S he was going after either the belligerent meathead on the right or the head-bopping plant on the left. And when the meathead realized his one-man mosh pit was going nowhere and stumbled away in a chemical haze — leaving some bruised ribs and annoyed faces near the front of the stage — Shawna Potter settled for the plant. As the lyricist and lead singer for hard-core punk band War On Women, this is Potter’s daily quandary: knowing when to swing her feminist hammer at the uninitiated and when to preach to her choir.
On this night, at a small Richmond rock club in late October, she was choosing her choir.
There was a good reason she hand-picked Brad Perry to be her target for the song “Broken Record,” a brutal — and brutally effective — recitation on street harassment. An old friend and a longtime board member of the anti-street-harassment organization Hollaback!, he was uniquely equipped to handle the stream of invective Potter was about to hurl at him.
As for the mosh-pit meathead who conveniently disappeared just as “Broken Record” was coming up on the set list, he was going to get it — had he stuck around — because he deserved it.
To feel the full fury of a War On Women show, with Potter grabbing her crotch in your face and unleashing a barrage of F-bombs that singe your eyebrows, is to understand that the militant strain of feminism is alive and well. At a time when the movement, by most accounts, is becoming less political and less overtly activist, Potter and her bandmates, two women and two men, may be among the fiercest feminists on the planet.
You don’t name your band War On Women, for starters, if you’re going to dance around women’s issues. You don’t infiltrate a male-dominated culture — hard-core metal music — that still harbors pockets of intolerance if you don’t have the stomach for confrontation. You don’t fill your first full-length album, the band’s eponymous 2015 release, with songs about rape, abortion and the wage gap, among other subjects, if you aren’t looking to change the world.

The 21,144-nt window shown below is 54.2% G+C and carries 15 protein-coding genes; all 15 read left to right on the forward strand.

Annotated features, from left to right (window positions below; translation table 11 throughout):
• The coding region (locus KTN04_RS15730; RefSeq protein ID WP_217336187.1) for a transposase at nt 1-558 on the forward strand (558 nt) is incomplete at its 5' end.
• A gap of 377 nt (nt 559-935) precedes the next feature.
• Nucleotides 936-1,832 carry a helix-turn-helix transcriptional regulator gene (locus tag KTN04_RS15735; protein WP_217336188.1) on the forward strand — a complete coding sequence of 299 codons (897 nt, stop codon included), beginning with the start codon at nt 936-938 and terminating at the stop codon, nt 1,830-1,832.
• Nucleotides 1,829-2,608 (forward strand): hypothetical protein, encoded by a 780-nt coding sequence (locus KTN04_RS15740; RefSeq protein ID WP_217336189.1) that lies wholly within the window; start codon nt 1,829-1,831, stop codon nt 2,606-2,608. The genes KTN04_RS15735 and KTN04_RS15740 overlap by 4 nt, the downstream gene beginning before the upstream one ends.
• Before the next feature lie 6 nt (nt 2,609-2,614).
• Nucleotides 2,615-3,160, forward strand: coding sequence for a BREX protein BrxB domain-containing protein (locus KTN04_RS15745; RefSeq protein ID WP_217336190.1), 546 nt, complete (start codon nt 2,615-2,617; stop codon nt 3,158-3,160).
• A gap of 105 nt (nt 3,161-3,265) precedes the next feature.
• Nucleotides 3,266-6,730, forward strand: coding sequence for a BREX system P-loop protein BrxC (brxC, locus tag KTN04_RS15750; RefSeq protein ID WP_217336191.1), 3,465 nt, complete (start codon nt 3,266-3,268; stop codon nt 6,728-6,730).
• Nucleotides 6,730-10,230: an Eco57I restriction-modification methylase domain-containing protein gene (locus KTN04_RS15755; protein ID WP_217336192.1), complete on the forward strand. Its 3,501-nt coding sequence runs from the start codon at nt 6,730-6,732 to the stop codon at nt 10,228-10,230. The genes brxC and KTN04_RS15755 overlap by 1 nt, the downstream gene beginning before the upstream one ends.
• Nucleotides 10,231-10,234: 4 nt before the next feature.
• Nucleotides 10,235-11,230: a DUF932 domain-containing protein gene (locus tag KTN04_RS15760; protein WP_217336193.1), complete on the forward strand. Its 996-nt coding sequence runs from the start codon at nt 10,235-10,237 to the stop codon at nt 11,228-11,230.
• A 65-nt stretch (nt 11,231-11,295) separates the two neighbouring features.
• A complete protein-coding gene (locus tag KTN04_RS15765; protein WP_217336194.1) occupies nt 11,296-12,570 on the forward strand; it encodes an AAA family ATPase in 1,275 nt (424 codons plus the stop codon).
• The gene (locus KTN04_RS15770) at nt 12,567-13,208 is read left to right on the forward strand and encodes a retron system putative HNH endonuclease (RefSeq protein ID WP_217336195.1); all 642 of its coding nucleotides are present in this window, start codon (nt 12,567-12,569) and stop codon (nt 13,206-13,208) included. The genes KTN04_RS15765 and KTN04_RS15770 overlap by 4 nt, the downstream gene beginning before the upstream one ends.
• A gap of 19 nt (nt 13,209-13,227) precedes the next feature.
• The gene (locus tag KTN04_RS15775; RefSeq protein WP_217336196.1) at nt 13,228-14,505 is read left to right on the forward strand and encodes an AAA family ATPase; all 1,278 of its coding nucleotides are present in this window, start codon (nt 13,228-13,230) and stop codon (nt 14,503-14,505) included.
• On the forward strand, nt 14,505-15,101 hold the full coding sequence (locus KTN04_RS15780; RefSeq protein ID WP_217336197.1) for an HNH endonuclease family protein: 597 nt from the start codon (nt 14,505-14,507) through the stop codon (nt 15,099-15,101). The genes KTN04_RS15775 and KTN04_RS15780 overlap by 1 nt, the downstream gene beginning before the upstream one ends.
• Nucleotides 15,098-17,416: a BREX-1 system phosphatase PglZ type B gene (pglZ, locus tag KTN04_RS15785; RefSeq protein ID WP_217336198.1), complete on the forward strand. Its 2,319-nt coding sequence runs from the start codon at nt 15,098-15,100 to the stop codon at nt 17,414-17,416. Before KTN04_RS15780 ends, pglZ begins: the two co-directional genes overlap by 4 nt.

And you don’t scream out, “This is a public cervix announcement!” as Potter does at the end of “Effemimania” — from War On Women’s first record, the 2012 EP “Improvised Weapons” — unless you are capable of swinging your hammer with one hand and conducting the choir with the other.
“The choir needs to sing — the choir needs a place to go,” said Potter, 33. “They need that time to . . . share this experience. It’s validating. So I’m happy to do that. But, just by the nature of the style of music we play, we also have the opportunity to convert. If we were just doing folksy, ‘Lilith Fair’-type stuff, we’d be playing to the same people over and over, and everybody would be like, ‘Okay, we get it.’
“Some people are only going to hear about feminism because they like punk groups. They may come across us and go, ‘Hey, this isn’t so bad.’ For me, this is how we can effect change.”
At first, the crowd at the Camel in downtown Richmond didn’t seem to know what to make of the Baltimore-based War On Women, who played third on a four-band bill, headlined by D.C. hard-core stalwarts Government Issue. The pack closest to the stage, overwhelmingly male, stayed a good 10 feet back, curious but noncommittal. When Potter lit into the set’s second song, “Say It” — with the gut-punch chorus, “Say it! Say it! I was raped!” — eyes suddenly grew wide. One dude was startled to the point of looking up from his phone.
“That’s the song where I’m like, ‘Are you still with us?’ I’m making it pretty obvious there,” Potter said earlier. “I see a lot of ‘whoa.’ I see wheels turning.”
By the time “Broken Record” came around, Potter had already invited the crowd to fill in around the stage, which it dutifully did. As the band — guitarists Brooks Harlan and Nancy Hornburg, bass player Sue Werner and drummer Evan Tanner — locked into the A-flat minor groove, Potter took one last look toward the bar area, where the meathead had fled, then moved to the front of the stage, tossing back her hair seductively and starting in on Perry.
Even though he knew it was coming — this being the third time he has received the “Broken Record” treatment, by his recollection — and even though he understood the point, Perry could feel himself shriveling under Potter’s script-flipping verbal assault.
The come-ons started innocently enough — “Hey, baby. You look good! You going home right now? I just want to talk to you” — and Perry smiled knowingly, meeting Potter’s gaze head-on and bopping his head to the beat.
But as the guitar-driven throb grew darker and more intense, and Potter’s words turned confrontational — “Where you going? I just want to talk to you. Bitch!” — Perry dropped his eyes and planted his chin in his chest. Others in the crowd of 75 or so, including perhaps half a dozen women, glanced at him with a mixture of shock and pity, as it dawned on them what was going on.
By the end, as Potter snarled and screamed, “You’re fat, anyway. You’re ugly, and I can get any girl I want!” Perry looked downright shaken.
Sometimes, even the choir needs to see the hammer.
The idea for War On Women — both the concept and the name itself — came from the mind of a man.